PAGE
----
Hooray! You’re almost done with your business plan pitch deck. At this point, you’ve made a persuasive case for why there’s an attractive opportunity, and why you have the right vision and team for capitalizing on that opportunity. Now it’s time to close the deal (that is, if you are raising capital).
This slide should explain how much capital you need now, and in any future rounds. If you did not include a slide with details on your monthly financials during your seed round, provide a “use of proceeds” here, which is basically a chart showing that if you are raising $1 million, you’ll spend 30% to develop your technology, 25% on marketing, etc.
Then explain where the capital gets you. In other words, show what milestones will you hit, and when, facilitated by the money you’ve raised.
Next, discuss your exit strategy. Tell investors how you think (not promise) they’ll make a profit on their investment. If that strategy is to build something valuable and sell it to a larger company, explain just what you need to build, and who is most likely to buy it. A good way to do this is to look at recent acquisition activity in related markets. Be sure to look at (and think through) why companies made acquisitions. Were they looking to buy talented management teams? Hot, up-and-coming brands to add to their stables of mature brands? Relationships with distributors? Advanced technology?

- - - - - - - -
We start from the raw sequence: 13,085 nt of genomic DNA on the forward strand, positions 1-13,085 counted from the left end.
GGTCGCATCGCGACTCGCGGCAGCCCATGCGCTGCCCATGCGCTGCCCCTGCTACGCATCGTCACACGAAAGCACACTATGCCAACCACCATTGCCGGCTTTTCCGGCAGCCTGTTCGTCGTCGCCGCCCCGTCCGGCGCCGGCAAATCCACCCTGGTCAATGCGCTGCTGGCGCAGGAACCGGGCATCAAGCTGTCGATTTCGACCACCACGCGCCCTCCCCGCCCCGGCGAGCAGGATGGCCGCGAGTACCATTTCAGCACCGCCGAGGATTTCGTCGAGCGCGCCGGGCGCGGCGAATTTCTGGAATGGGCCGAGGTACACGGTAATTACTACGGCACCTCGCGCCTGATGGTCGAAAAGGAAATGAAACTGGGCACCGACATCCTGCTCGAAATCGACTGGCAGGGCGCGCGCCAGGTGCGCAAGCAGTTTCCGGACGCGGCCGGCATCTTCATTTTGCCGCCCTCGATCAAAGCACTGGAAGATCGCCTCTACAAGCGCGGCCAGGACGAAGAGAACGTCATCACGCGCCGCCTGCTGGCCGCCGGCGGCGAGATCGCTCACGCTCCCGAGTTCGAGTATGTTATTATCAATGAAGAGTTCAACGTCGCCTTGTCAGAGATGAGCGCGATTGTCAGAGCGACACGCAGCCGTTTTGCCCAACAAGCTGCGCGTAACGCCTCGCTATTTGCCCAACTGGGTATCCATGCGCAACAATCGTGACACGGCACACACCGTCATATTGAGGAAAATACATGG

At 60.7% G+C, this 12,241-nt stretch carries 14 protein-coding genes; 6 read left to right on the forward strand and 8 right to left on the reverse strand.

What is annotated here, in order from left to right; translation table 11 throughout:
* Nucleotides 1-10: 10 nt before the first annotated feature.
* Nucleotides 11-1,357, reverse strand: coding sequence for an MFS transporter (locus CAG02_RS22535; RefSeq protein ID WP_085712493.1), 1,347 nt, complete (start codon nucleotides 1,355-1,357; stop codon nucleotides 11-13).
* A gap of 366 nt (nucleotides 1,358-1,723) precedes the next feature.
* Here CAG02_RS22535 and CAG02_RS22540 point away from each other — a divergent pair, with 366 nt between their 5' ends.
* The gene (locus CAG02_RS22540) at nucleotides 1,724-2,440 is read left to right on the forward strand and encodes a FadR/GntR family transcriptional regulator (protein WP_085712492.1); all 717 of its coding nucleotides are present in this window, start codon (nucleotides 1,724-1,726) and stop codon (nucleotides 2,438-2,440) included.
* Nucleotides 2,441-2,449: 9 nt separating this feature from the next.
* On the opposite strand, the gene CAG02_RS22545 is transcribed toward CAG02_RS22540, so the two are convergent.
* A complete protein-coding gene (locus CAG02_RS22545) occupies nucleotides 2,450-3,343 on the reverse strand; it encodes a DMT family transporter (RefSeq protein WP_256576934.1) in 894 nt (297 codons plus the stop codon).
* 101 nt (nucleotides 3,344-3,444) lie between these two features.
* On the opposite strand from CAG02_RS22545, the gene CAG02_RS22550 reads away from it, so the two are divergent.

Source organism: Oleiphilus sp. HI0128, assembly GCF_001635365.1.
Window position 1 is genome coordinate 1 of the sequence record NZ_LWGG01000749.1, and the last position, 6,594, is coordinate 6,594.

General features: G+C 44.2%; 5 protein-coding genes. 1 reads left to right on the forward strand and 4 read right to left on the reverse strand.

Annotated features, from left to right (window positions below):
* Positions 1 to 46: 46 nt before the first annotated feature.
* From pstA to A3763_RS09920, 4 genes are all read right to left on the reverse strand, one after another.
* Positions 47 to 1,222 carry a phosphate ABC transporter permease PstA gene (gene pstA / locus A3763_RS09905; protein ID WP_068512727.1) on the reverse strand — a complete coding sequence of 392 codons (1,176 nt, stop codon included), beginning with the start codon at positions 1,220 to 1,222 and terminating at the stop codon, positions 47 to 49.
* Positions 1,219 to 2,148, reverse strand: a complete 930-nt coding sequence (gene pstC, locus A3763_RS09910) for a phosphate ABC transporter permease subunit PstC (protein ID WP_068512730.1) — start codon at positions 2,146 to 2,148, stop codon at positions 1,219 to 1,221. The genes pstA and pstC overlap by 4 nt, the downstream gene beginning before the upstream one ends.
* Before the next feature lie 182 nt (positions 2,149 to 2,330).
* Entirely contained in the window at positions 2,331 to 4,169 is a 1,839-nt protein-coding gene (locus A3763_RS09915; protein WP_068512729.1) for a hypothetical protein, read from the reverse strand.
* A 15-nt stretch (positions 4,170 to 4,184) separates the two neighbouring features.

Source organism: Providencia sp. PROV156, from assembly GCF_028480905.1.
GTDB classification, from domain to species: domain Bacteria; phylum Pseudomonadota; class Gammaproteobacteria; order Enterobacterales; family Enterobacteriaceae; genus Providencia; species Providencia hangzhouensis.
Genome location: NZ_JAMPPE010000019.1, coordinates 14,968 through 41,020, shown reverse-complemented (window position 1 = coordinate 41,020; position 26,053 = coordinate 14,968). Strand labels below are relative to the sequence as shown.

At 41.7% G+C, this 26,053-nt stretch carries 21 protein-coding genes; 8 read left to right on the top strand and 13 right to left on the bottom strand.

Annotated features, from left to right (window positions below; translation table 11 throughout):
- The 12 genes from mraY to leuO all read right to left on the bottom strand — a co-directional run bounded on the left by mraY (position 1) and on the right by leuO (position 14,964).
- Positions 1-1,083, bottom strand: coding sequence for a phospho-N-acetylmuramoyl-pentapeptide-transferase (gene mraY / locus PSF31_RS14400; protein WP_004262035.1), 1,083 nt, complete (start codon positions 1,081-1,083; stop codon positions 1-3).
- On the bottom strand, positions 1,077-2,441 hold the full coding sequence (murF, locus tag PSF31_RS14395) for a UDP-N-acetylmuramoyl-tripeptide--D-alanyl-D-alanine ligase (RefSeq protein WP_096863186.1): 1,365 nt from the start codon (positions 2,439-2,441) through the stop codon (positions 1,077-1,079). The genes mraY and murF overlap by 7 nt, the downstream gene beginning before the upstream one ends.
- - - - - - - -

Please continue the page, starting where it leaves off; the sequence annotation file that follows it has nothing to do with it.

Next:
Also, look at how the acquiring companies valued their acquisition targets. Their methods of valuation will help you predict what your company might be worth. Financial buyers might have bought a company for a price equal to some multiple of cash flow or profit (e.g., eight times earnings). Big companies with efficient sales and marketing processes might see a small company differently. Maybe the small company is growing their sales very quickly, but is barely eking out a profit. The big company might focus on some multiple of sales (such as 2x sales) because they know they can boost profits when they increase efficiencies. Finally, see whether there seem to be critical hurdles required before companies get acquired. Maybe in your industry, the last few companies acquired had recently hit $10 million in sales. That could be a “magic number” you’ll need to reach before companies consider buying you.